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Most of the developer use one of the core .NET language ( Like c#, vb.net, c++/cli etc) to create their applications/developers. I was just wondering if any one would use Intermediate Language (IL) as their primary language for their day to day job as programmer.

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I think these days only compilers write IL [often] –  Snowbear Apr 2 '11 at 23:16
    
this would probably be better on programmers.stackexchange.com –  BlackICE Apr 2 '11 at 23:19
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Nobody makes a living writing IL. If ever there was somebody, he got quickly outsourced to somebody with a compiler. –  Hans Passant Apr 2 '11 at 23:27
    
Possibly those who do IL weaving, such as writers of AOP frameworks and some O/RMs. –  TrueWill Apr 3 '11 at 21:43

3 Answers 3

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I can't imagine a situation where you would need to. Assuming the .NET compilers are decent, it would be wise (and more efficient in terms of time spent coding) to leave IL-level optimizations to the compiler, rather than trusting yourself to do them.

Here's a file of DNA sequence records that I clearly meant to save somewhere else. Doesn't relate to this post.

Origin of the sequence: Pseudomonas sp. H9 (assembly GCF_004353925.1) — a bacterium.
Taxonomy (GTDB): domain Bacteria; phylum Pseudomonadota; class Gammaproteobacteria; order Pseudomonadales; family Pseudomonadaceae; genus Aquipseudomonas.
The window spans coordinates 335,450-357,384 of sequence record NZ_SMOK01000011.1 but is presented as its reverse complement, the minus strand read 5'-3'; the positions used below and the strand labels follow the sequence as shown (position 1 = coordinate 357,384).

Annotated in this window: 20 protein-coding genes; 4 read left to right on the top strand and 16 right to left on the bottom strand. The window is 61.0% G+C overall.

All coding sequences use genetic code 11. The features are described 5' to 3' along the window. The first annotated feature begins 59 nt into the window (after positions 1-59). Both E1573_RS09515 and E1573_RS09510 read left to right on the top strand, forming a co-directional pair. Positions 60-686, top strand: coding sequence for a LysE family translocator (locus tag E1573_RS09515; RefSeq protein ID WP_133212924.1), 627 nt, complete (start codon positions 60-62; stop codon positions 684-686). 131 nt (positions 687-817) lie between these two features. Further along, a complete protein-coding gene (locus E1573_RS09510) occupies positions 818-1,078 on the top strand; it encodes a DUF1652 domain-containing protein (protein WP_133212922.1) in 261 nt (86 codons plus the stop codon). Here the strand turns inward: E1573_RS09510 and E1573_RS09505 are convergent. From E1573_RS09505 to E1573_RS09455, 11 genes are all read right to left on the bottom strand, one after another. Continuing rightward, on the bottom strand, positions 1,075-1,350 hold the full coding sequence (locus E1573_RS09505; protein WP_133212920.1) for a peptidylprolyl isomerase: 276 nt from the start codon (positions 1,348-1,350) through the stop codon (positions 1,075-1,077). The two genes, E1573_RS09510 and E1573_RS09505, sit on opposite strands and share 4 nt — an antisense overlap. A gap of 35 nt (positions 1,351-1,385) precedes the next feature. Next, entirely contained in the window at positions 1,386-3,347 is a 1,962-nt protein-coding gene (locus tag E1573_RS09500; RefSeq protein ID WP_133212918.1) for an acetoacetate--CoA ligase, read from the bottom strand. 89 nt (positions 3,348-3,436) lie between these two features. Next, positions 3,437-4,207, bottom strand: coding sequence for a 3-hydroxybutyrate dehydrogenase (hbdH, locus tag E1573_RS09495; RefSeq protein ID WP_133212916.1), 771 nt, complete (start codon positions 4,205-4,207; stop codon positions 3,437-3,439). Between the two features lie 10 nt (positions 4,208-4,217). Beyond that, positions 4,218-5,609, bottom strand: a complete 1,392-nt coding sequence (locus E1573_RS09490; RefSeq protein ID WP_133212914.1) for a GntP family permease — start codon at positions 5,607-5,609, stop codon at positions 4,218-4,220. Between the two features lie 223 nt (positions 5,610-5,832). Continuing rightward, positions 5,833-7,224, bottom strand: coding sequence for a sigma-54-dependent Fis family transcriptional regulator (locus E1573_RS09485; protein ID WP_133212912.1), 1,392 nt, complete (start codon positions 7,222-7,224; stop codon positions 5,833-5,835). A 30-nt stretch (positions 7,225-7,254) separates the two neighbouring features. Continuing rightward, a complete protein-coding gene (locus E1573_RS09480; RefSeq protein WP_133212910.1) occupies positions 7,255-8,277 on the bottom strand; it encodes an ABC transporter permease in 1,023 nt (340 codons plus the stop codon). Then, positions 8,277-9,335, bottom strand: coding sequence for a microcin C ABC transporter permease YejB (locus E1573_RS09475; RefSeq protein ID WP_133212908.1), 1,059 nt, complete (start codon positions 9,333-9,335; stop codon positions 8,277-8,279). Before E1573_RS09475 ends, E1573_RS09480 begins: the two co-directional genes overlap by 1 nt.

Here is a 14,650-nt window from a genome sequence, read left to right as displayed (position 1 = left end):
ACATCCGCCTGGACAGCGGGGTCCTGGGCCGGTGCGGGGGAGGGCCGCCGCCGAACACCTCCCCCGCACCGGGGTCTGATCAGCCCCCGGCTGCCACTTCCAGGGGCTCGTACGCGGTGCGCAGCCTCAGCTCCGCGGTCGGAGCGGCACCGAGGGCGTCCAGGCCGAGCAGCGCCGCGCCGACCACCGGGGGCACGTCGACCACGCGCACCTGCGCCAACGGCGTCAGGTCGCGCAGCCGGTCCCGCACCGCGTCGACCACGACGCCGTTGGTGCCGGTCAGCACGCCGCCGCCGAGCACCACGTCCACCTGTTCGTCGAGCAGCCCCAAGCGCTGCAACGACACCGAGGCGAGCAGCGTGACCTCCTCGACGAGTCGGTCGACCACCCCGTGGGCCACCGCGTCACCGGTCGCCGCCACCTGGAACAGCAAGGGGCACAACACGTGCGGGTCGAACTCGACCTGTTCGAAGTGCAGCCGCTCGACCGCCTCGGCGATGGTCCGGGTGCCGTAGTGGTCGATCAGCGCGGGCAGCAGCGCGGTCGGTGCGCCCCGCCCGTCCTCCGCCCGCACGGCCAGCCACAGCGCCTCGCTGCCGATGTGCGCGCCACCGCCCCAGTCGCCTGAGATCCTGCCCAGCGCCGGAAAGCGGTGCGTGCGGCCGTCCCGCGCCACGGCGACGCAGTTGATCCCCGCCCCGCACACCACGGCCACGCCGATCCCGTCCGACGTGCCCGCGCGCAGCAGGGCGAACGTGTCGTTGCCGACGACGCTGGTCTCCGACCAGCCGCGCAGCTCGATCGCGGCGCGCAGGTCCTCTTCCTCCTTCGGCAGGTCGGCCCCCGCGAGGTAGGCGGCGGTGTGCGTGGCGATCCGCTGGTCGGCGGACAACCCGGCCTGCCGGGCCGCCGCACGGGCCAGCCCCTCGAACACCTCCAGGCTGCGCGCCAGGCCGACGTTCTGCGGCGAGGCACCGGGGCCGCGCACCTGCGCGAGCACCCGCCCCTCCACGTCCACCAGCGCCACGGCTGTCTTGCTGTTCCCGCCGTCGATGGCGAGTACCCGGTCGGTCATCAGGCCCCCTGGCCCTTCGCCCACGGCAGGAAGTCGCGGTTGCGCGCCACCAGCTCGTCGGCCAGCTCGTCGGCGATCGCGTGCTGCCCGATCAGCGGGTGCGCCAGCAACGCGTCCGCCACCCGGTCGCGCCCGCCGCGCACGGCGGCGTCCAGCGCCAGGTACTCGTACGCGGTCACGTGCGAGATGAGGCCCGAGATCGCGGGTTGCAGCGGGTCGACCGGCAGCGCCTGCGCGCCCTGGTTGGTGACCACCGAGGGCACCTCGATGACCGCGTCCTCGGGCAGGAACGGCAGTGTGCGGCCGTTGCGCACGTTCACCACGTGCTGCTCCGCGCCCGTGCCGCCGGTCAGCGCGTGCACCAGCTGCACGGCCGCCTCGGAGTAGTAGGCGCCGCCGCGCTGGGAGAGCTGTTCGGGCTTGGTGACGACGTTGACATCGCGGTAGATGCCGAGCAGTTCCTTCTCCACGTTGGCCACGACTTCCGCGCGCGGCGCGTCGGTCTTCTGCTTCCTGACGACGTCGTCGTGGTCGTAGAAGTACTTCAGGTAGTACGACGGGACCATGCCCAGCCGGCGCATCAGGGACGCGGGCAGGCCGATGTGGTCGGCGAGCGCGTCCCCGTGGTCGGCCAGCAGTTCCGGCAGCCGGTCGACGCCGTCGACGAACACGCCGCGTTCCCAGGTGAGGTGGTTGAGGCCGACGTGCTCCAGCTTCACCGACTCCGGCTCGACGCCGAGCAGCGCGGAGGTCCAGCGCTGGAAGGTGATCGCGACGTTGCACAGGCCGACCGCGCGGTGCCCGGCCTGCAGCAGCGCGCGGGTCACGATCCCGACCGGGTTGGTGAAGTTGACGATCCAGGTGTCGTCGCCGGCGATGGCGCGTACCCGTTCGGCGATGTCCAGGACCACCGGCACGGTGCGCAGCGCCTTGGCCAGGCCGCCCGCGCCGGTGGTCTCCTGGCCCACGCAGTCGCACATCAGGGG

In the time required to write some code in IL, you could do 10x the work in C# in the same time, and the .NET compiler would likely do a better job than we would of optimizing it too.

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No, there is no reason for programming in IL unless you are forced to.

IL is not invented as a programming language. It is (as the name implies) an Intermediate Language -- one that is generated as output from a high-level language and then later compiled into machine code, typically in runtime by a JIT-compiler.

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Although I agree with the other answers, I would like to add that there are a few cases where it can be useful to write IL:

  • dynamic code generation (using Reflection.Emit), although it's typically done for a very short piece of IL code
  • If you need to do something that is supported by the CLR but not by your usual langage
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Can you give any example for your item 2? –  palm snow Apr 4 '11 at 1:07
    
@palm snow, for instance indexed properties are not supported in C#, but they are supported in IL (and in VB.NET too). IL also supports methods that return a reference to a variable (in C# they can only return a value). Generic constraints for Delegate and Enum are another example. –  Thomas Levesque Apr 4 '11 at 7:46

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